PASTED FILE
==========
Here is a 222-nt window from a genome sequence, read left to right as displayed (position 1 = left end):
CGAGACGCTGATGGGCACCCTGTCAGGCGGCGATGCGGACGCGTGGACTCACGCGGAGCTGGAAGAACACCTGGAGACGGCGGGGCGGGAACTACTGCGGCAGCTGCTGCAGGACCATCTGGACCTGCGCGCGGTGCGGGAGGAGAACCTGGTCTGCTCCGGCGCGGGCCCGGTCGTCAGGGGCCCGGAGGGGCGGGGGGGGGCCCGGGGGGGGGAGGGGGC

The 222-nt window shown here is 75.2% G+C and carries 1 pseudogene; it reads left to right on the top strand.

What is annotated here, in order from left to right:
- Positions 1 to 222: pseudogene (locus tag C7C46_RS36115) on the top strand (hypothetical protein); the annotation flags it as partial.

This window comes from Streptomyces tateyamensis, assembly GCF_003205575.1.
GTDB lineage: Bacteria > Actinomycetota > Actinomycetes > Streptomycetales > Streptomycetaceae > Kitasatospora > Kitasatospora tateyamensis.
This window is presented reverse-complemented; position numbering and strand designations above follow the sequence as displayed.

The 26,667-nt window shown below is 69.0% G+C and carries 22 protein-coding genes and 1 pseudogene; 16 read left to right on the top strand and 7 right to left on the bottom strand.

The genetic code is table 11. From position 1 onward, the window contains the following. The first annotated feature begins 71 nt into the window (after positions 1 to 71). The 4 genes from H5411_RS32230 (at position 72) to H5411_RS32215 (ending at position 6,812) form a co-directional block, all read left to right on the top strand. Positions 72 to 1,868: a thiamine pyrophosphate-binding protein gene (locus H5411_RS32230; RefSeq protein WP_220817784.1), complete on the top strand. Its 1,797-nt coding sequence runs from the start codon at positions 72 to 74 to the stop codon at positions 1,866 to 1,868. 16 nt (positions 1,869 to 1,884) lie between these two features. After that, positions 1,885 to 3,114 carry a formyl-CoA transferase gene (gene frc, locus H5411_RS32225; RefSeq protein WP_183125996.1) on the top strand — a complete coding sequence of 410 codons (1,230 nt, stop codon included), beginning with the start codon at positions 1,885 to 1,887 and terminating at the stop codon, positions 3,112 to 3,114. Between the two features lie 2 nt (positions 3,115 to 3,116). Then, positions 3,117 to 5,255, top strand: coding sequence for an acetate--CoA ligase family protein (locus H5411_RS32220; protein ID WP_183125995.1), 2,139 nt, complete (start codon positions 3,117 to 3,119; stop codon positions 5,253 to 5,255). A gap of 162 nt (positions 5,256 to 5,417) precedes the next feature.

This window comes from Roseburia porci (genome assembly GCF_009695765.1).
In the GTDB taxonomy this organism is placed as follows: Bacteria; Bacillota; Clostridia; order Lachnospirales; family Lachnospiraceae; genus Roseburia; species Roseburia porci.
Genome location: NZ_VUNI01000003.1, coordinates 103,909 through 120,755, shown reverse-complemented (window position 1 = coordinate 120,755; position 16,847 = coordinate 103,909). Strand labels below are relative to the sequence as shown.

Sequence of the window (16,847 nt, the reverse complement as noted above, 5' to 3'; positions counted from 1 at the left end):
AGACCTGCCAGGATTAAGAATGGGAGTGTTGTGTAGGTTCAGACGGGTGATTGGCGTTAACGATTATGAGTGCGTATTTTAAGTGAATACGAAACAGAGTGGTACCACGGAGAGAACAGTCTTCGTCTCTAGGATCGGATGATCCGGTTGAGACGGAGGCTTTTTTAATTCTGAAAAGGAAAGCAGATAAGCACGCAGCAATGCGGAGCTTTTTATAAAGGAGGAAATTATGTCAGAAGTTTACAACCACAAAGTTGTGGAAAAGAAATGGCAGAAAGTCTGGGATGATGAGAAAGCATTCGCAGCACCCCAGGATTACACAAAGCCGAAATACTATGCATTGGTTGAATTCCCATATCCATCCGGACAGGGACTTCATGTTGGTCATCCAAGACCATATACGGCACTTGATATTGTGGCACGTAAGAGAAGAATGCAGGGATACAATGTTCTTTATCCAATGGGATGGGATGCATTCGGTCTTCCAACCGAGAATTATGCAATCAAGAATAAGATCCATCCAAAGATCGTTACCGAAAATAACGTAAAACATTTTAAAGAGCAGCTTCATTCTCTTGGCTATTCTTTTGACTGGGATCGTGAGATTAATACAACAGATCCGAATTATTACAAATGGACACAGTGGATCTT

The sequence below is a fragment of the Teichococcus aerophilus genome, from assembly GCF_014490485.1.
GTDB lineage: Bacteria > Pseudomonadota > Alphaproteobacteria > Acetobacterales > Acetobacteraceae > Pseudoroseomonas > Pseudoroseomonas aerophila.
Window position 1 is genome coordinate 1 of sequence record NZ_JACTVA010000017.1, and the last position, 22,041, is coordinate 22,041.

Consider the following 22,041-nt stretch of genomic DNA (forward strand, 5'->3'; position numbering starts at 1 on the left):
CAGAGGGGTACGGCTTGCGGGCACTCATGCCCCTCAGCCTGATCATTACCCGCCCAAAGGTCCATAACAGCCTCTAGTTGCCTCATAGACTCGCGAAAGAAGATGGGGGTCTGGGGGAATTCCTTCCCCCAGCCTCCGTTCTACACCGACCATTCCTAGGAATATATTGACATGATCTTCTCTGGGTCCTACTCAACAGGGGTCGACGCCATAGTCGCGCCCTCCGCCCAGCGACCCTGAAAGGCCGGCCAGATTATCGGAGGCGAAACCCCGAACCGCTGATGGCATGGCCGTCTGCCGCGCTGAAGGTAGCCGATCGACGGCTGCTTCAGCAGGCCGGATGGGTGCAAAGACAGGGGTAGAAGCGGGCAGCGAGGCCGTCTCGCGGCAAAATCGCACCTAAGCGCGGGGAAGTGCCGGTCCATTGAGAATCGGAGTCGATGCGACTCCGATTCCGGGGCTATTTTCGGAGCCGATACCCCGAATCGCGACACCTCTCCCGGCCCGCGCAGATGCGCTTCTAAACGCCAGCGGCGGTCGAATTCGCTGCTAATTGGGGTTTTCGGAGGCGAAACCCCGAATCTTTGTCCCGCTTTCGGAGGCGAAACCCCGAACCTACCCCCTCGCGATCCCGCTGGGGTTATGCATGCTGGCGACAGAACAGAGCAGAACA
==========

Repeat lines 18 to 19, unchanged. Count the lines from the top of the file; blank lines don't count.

Window position 1 is genome coordinate 1 of sequence record NZ_JACTVA010000017.1, and the last position, 22,041, is coordinate 22,041.

Consider the following 22,041-nt stretch of genomic DNA (forward strand, 5'->3'; position numbering starts at 1 on the left):